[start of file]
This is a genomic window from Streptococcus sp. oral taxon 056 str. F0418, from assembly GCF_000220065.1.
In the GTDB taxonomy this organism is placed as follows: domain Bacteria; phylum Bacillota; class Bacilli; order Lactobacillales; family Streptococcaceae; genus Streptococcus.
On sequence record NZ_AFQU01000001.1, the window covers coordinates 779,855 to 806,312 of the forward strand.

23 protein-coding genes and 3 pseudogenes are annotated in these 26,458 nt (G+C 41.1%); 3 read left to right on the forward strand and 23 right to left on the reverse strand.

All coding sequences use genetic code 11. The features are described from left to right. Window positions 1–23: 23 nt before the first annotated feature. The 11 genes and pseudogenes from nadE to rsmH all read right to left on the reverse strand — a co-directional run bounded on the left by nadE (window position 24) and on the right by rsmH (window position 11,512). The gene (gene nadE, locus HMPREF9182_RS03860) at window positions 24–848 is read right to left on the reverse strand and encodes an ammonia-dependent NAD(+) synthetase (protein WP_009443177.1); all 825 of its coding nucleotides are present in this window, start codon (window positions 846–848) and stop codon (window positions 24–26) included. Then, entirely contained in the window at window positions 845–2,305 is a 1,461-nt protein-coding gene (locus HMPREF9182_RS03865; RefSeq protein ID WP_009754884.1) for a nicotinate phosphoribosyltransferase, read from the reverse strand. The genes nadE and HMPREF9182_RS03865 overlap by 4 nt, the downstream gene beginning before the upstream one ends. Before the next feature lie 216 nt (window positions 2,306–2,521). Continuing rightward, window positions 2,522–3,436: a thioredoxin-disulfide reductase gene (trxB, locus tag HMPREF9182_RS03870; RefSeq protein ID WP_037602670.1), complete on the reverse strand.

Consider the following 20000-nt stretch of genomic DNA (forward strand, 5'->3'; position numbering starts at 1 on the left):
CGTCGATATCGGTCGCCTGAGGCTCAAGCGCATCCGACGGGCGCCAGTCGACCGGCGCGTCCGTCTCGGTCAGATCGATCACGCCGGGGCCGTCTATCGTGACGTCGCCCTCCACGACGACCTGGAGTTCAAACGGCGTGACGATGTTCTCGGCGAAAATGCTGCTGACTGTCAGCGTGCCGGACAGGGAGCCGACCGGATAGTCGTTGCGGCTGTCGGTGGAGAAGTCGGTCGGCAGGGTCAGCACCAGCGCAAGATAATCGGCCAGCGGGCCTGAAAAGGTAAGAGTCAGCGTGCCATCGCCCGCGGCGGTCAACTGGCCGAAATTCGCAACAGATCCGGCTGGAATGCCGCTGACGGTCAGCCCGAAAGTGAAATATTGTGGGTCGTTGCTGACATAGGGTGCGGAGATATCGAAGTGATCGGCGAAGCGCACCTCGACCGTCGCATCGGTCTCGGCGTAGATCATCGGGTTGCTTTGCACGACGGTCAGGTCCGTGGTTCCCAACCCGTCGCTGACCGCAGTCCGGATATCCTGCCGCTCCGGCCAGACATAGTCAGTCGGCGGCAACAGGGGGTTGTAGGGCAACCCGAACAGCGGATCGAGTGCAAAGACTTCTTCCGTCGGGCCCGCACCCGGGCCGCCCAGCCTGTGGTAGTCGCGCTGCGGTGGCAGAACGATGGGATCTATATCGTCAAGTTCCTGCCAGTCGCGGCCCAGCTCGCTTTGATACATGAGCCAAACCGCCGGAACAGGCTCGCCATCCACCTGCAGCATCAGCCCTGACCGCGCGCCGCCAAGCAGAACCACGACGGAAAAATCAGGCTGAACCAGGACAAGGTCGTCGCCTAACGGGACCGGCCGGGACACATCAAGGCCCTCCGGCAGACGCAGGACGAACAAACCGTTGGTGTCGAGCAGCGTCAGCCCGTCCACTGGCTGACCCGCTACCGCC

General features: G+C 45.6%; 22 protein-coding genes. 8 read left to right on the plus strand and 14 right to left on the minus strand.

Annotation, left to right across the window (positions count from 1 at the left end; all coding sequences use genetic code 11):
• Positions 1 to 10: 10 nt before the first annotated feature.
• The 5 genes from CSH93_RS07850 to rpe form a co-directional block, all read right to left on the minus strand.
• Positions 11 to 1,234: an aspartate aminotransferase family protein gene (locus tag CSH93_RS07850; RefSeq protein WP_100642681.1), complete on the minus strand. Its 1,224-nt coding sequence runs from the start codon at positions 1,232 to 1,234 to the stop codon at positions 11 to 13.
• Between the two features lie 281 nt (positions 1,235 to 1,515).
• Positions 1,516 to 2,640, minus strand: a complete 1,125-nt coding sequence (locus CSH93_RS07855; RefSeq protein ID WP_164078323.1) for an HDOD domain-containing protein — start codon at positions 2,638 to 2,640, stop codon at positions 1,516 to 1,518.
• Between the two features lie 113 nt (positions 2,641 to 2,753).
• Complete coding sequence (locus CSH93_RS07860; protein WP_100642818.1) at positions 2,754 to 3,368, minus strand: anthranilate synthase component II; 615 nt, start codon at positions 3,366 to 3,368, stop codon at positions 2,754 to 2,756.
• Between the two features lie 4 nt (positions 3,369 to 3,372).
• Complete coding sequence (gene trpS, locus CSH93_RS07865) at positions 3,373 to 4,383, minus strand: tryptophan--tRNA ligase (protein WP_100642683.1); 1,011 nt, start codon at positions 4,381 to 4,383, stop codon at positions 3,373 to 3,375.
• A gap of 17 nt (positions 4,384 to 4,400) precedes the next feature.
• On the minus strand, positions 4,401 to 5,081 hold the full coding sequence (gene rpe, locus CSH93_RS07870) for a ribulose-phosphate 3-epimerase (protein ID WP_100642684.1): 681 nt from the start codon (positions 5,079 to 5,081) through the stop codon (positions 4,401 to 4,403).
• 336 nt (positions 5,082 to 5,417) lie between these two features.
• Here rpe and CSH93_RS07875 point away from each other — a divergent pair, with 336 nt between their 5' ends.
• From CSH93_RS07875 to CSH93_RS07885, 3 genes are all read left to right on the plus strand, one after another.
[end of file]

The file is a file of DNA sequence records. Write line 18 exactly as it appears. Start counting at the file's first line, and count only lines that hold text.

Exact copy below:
• Complete coding sequence (gene trpS, locus CSH93_RS07865) at positions 3,373 to 4,383, minus strand: tryptophan--tRNA ligase (protein WP_100642683.1); 1,011 nt, start codon at positions 4,381 to 4,383, stop codon at positions 3,373 to 3,375.